Many times in schools, we focus on how to solve the problems of bullying from other teens. Which, if the school actually follows through with their procedures, is not a bad things. But what we don’t tell students is how to get help when the bully is yourself.
School systems generally do not have a very solid procedure that is the most helpful for students dealing with depression, extreme anxiety, and even so far as suicidal or self harm tendencies. Already there are some of you doubting where I’m coming from. Because how could I know the procedures of a school system? Well, as this school so often loves to, I’m going to reference the handbook. While there is a page dedicated to when we are allowed to use our cellphones (more than the even designated to “discrimination and harassment”), there is nothing on the procedure of what to do when you or a friend is hurting themselves.
What little procedure is in place for this (though not specified on any document that we have access to) I’ve found to be very wibbly wobbly. In middle school, you said the word depression or suicide and suddenly your world exploded and you landed yourself in Exeter Hospital. However, in High school, you provide pictures and screenshots of self harm and suicide plots to three separate administrators, and nothing happens.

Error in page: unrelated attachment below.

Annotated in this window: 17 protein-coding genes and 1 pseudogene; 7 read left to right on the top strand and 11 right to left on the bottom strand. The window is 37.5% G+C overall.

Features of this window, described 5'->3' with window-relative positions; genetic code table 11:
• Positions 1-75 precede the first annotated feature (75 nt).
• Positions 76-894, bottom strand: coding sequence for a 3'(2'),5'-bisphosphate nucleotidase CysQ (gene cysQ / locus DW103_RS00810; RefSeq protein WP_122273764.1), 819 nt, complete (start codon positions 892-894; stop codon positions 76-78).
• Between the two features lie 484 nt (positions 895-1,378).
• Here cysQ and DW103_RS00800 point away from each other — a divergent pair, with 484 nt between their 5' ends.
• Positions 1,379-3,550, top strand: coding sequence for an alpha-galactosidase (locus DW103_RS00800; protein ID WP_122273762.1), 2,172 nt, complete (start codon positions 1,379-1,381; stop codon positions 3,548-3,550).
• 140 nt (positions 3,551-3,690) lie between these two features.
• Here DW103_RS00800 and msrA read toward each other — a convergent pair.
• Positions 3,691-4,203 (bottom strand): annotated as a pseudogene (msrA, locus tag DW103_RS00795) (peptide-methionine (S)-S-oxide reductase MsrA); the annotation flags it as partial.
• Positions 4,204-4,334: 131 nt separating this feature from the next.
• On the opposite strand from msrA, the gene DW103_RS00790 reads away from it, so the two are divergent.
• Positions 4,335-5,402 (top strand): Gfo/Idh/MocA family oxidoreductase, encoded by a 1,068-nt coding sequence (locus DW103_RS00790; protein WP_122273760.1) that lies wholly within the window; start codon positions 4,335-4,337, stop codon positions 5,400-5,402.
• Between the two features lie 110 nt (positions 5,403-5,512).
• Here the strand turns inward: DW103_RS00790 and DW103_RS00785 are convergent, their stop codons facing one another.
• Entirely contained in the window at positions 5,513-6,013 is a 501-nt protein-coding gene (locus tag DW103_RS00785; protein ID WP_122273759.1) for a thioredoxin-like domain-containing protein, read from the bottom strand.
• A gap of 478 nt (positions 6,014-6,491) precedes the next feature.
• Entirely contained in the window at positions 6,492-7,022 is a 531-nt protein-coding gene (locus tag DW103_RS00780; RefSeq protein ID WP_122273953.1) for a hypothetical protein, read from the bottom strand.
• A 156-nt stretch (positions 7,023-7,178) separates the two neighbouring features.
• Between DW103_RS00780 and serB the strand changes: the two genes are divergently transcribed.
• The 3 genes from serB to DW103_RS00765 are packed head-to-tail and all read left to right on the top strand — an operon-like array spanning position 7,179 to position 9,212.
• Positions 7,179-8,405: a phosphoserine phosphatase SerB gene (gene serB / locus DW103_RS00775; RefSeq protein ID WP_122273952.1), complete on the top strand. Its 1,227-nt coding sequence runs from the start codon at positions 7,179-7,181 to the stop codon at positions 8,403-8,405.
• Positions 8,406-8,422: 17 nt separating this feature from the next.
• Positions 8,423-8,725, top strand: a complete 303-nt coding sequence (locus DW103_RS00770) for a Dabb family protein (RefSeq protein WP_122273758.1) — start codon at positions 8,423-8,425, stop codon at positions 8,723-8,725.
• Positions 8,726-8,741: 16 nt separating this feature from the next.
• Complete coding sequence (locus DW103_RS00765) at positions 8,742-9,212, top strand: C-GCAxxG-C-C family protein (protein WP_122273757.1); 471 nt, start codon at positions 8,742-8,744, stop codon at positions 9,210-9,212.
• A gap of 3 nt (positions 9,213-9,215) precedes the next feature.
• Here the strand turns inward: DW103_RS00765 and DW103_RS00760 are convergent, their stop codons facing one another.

1 in every 10 students is suffering from diagnosable depression or anxiety. For our school, that means about 2-3 students per class. We can’t pretend that it’s not a big deal. We’re a school of less than 300 students. That’s, statistically, 30 people walking around our school, battling their mind at every turn, having trouble mustering the energy to even be here. And out of the 30, there are roughly 15 who self harm and struggle with thoughts of suicide. Which even as I read it, seemed inflated. That many? But I rethought, and went back. And sadly, I can name 15. And those are just on average. We’re a small school; it could be much more than the 30 the average gives...